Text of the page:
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Immunology is a broad branch of biomedical science that covers the study of all aspects of the immune system in all organisms.[1] It deals with, among other things, the physiological functioning of the immune system in states of both health and disease; malfunctions of the immune system in immunological disorders (autoimmune diseases, hypersensitivities, immune deficiency, transplant rejection); the physical, chemical and physiological characteristics of the components of the immune system in vitro, in situ, and in vivo. Immunology has applications in several disciplines of science, and as such is further divided.

Contents

Histological examination of the immune system

Even before the concept of immunity (from immunis, Latin for "exempt") was developed, numerous early physicians characterized organs that would later prove to be part of the immune system. The key primary lymphoid organs of the immune system are thymus and bone marrow, and secondary lymphatic tissues such as spleen, tonsils, lymph vessels, lymph nodes, adenoids, and skin. When health conditions warrant, immune system organs including the thymus, spleen, portions of bone marrow, lymph nodes and secondary lymphatic tissues can be surgically excised for examination while patients are still alive.

Many components of the immune system are actually cellular in nature and not associated with any specific organ but rather are embedded or circulating in various tissues located throughout the body.

Classical immunology

Classical immunology ties in with the fields of epidemiology and medicine. It studies the relationship between the body systems, pathogens, and immunity. The earliest written mention of immunity can be traced back to the plague of Athens in 430 BCE. Thucydides noted that people who had recovered from a previous bout of the disease could nurse the sick without contracting the illness a second time. Many other ancient societies have references to this phenomenon, but it was not until the 19th and 20th centuries before the concept developed into scientific theory.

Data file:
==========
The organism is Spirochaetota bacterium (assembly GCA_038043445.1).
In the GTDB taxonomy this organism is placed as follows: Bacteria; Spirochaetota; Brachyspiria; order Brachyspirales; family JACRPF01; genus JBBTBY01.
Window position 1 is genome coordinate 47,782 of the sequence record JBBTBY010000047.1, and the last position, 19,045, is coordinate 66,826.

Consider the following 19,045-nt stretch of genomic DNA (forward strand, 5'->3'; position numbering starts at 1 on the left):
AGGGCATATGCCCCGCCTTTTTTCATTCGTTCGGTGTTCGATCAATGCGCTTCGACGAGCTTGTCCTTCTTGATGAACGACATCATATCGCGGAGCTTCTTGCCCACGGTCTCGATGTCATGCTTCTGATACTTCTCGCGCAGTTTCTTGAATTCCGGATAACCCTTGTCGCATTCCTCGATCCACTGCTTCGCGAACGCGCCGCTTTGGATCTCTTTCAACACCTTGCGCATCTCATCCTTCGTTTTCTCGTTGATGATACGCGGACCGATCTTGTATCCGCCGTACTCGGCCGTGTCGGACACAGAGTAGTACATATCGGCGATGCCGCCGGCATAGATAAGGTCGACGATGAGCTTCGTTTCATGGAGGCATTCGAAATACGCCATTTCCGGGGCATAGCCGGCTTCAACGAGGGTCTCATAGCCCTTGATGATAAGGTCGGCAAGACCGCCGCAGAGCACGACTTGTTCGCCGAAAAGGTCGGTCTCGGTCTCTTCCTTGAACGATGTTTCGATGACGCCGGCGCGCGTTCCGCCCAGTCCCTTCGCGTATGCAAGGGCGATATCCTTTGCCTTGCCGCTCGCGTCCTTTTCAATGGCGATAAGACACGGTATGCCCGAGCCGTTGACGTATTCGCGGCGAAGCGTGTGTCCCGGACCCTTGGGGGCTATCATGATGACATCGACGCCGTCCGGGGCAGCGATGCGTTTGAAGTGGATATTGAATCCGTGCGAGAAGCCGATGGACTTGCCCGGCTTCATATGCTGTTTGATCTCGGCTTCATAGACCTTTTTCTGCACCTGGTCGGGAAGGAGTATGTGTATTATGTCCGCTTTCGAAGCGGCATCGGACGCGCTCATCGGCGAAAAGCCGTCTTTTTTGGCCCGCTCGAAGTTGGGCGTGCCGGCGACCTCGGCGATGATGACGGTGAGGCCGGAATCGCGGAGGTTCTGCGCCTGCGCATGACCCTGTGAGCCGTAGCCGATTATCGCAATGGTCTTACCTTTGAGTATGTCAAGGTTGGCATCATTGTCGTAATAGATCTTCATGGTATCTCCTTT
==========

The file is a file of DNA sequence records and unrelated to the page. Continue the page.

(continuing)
The study of the molecular and cellular components that comprise the immune system, including their function and interaction, is the central science of immunology. The immune system has been divided into a more primitive innate immune system, and acquired or adaptive immune system of vertebrates, the latter of which is further divided into humoral and cellular components.

The humoral (antibody) response is defined as the interaction between antibodies and antigens. Antibodies are specific proteins released from a certain class of immune cells (B lymphocytes). Antigens are defined as anything that elicits generation of antibodies, hence they are Antibody Generators. Immunology itself rests on an understanding of the properties of these two biological entities. However, equally important is the cellular response, which can not only kill infected cells in its own right, but is also crucial in controlling the antibody response. Put simply, both systems are highly interdependent.

In the 21st century, immunology has broadened its horizons with much research being performed in the more specialized niches of immunology. This includes the immunological function of cells, organs and systems not normally associated with the immune system, as well as the function of the immune system outside classical models of immunity.

Clinical immunology

Clinical immunology is the study of diseases caused by disorders of the immune system (failure, aberrant action, and malignant growth of the cellular elements of the system). It also involves diseases of other systems, where immune reactions play a part in the pathology and clinical features.

The diseases caused by disorders of the immune system fall into two broad categories: immunodeficiency, in which parts of the immune system fail to provide an adequate response (examples include chronic granulomatous disease), and autoimmunity, in which the immune system attacks its own host's body (examples include systemic lupus erythematosus, rheumatoid arthritis, Hashimoto's disease and myasthenia gravis). Other immune system disorders include different hypersensitivities, in which the system responds inappropriately to harmless compounds (asthma and other allergies) or responds too intensely.

The most well-known disease that affects the immune system itself is AIDS, caused by HIV. AIDS is an immunodeficiency characterized by the lack of CD4+ ("helper") T cells and macrophages, which are destroyed by HIV.

Clinical immunologists also study ways to prevent transplant rejection, in which the immune system attempts to destroy allografts or xenografts.